Photo 36/42   |   The King SPADE came loaded with five different tunes of varying power levels, which are able to be shifted on-the-fly. Enabling this function is a five-position DSP-5 switch. The switch is a simple two wire installation, with both routing to specific pins on the ECM harness.
Photo 37/42   |   036 Lb7 Duramax Engine Build Part Four

Lube Up & Cool Down

Photo 38/42   |   Because so much of the engine was new we made the decision to go with a quality break-in oil for the first-fire and subsequent break-in period. For this we turned to Driven Racing Oil and their DBR 15W-40 diesel break-in oil. DBR aids in piston ring sealing while also protecting main bearings, camshafts, lifters, cylinder bores, and turbocharger bearings. This oil is also low in detergent and high in anti-wear additives such as zinc, phosphorus, and sulfur. Fun fact: Driven Racing Oil was initially developed for the team at Joe Gibbs Racing to help protect their high-performance NASCAR engines.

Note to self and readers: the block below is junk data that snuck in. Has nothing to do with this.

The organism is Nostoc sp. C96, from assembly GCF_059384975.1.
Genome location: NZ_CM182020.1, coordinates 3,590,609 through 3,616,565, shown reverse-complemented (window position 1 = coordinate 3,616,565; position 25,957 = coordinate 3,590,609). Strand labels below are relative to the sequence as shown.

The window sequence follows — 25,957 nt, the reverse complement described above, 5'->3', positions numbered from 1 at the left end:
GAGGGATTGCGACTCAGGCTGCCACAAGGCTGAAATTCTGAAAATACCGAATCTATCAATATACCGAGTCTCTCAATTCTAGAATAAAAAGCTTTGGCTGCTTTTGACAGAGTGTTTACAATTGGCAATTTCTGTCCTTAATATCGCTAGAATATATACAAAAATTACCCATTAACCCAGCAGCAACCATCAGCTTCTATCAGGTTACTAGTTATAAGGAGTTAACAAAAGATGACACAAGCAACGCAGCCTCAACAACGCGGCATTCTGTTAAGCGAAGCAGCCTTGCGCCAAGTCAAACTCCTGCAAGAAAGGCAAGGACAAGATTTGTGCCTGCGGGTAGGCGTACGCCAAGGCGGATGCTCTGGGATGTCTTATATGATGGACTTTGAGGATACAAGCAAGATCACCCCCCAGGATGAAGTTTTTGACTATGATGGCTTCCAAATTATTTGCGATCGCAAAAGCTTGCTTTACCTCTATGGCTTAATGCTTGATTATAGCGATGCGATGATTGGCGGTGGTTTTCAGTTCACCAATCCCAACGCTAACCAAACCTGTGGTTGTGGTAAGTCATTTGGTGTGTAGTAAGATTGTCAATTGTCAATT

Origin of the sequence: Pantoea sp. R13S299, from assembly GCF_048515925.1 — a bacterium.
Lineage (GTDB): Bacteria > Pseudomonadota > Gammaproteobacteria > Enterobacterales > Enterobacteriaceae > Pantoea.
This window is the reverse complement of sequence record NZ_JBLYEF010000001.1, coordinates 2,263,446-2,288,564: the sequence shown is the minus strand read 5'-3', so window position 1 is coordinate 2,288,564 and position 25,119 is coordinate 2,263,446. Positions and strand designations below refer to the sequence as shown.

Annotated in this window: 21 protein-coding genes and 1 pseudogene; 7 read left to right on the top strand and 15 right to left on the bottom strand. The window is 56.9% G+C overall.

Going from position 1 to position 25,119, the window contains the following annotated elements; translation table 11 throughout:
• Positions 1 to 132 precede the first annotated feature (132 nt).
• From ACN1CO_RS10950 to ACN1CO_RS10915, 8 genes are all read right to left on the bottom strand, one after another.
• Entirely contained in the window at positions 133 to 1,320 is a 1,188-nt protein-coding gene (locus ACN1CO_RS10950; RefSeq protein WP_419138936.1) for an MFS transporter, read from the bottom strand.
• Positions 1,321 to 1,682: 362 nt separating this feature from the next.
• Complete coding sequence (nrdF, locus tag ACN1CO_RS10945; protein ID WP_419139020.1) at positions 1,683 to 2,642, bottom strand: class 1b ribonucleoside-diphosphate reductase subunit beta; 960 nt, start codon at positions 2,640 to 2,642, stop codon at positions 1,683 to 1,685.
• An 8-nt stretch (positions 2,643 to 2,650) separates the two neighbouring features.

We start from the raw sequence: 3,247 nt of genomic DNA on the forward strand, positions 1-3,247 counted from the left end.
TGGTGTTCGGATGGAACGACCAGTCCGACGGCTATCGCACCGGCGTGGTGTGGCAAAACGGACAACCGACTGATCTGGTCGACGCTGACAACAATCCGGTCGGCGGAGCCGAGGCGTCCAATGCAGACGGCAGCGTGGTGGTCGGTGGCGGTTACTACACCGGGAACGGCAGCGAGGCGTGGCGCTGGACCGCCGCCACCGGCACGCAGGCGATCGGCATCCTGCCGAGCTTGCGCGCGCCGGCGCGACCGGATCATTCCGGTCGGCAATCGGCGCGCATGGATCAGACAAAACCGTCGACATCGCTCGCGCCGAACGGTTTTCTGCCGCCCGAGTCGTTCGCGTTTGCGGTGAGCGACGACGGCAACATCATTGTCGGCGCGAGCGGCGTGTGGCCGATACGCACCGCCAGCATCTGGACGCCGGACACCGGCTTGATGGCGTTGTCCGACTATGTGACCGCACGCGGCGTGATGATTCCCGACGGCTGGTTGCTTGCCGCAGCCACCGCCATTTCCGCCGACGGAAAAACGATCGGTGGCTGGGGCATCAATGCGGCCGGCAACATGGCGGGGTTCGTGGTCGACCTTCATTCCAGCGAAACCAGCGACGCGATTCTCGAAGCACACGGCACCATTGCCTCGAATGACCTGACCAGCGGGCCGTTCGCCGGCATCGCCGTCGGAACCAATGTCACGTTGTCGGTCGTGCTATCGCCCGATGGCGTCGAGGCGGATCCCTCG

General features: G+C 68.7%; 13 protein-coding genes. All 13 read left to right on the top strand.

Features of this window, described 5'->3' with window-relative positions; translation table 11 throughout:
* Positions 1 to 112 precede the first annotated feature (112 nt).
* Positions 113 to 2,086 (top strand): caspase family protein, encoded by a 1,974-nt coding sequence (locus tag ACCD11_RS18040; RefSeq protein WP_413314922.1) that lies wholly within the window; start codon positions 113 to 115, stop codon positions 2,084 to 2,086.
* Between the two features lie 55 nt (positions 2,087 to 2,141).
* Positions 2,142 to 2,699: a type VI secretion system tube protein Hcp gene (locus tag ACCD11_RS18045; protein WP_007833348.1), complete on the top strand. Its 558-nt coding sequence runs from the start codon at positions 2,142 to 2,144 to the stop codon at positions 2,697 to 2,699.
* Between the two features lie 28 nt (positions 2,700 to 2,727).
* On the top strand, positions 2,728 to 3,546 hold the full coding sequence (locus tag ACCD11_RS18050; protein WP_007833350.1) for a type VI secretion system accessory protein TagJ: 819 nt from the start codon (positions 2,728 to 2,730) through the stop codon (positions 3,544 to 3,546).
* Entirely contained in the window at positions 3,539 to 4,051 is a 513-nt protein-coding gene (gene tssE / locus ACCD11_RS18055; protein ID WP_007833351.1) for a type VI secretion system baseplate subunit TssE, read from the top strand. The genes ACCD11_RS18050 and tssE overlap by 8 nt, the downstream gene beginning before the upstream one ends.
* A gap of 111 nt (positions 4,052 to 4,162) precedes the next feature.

Photo 39/42   |   Before firing the engine for the first time we took the time to prime some of the more important components, including our Fleece Cheetah turbocharger. To do this we pulled the oil feed line off the top of the turbo and pumped oil directly into the bearing cartridge.
Photo 40/42   |   While the turbo oil feed line was disconnected we used the same pump to push oil back through the hose and into the blocks oil galleys. Doing this ensured that while the system wasn't fully primed there was at least some oil in all the important places before we attempted to crank the engine over for the first time.
Photo 41/42   |   To fill the cooling system, we tapped AMSOIL and the company's Heavy-Duty Antifreeze. Designed for over-the-road truckers and off-highway equipment this fluid is designed to last for 12,000 hours or 600,000 miles. In our Duramax application that would equate to an entire lifetime, maybe two.
Photo 42/42   |   041 Lb7 Duramax Engine Build Part Four


Jefferson City, MO
Superior, WI
Ventura, CA
Banks Power
Azusa, CA
Duramax Tuner
Dynomite Diesel Products
Heatshield Products
Wilmington, DE
Optima Batteries
Milwaukee, WI
Pacific Performance Engineering
Montclair, CA
Madison, WI
Sinister Diesel
Summit Racing